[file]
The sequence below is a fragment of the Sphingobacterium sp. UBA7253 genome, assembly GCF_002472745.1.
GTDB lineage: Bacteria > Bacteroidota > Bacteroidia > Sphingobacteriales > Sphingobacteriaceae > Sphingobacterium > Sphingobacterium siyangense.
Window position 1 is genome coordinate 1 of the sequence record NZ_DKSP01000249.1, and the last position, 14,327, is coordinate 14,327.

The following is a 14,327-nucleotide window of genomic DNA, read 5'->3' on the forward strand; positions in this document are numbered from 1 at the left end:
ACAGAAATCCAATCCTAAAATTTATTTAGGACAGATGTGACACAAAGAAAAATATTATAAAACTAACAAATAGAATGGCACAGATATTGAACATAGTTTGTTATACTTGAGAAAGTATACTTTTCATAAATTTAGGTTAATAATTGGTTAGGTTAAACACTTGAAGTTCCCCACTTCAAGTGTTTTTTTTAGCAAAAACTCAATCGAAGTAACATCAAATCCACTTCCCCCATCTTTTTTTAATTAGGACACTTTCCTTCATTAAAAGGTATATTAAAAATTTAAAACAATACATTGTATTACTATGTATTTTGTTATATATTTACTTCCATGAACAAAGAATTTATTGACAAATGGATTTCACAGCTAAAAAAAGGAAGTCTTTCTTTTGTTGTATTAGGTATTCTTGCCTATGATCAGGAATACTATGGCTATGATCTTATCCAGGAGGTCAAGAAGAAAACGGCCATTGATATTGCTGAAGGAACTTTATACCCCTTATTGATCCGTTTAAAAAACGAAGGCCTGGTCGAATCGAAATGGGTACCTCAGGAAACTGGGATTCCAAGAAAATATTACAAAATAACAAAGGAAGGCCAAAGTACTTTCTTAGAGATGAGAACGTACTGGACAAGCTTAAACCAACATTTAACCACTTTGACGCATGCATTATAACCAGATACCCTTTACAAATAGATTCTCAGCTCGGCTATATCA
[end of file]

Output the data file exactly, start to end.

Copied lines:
The sequence below is a fragment of the Sphingobacterium sp. UBA7253 genome, assembly GCF_002472745.1.
GTDB lineage: Bacteria > Bacteroidota > Bacteroidia > Sphingobacteriales > Sphingobacteriaceae > Sphingobacterium > Sphingobacterium siyangense.
Window position 1 is genome coordinate 1 of the sequence record NZ_DKSP01000249.1, and the last position, 14,327, is coordinate 14,327.

The following is a 14,327-nucleotide window of genomic DNA, read 5'->3' on the forward strand; positions in this document are numbered from 1 at the left end:
ACAGAAATCCAATCCTAAAATTTATTTAGGACAGATGTGACACAAAGAAAAATATTATAAAACTAACAAATAGAATGGCACAGATATTGAACATAGTTTGTTATACTTGAGAAAGTATACTTTTCATAAATTTAGGTTAATAATTGGTTAGGTTAAACACTTGAAGTTCCCCACTTCAAGTGTTTTTTTTAGCAAAAACTCAATCGAAGTAACATCAAATCCACTTCCCCCATCTTTTTTTAATTAGGACACTTTCCTTCATTAAAAGGTATATTAAAAATTTAAAACAATACATTGTATTACTATGTATTTTGTTATATATTTACTTCCATGAACAAAGAATTTATTGACAAATGGATTTCACAGCTAAAAAAAGGAAGTCTTTCTTTTGTTGTATTAGGTATTCTTGCCTATGATCAGGAATACTATGGCTATGATCTTATCCAGGAGGTCAAGAAGAAAACGGCCATTGATATTGCTGAAGGAACTTTATACCCCTTATTGATCCGTTTAAAAAACGAAGGCCTGGTCGAATCGAAATGGGTACCTCAGGAAACTGGGATTCCAAGAAAATATTACAAAATAACAAAGGAAGGCCAAAGTACTTTCTTAGAGATGAGAACGTACTGGACAAGCTTAAACCAACATTTAACCACTTTGACGCATGCATTATAACCAGATACCCTTTACAAATAGATTCTCAGCTCGGCTATATCA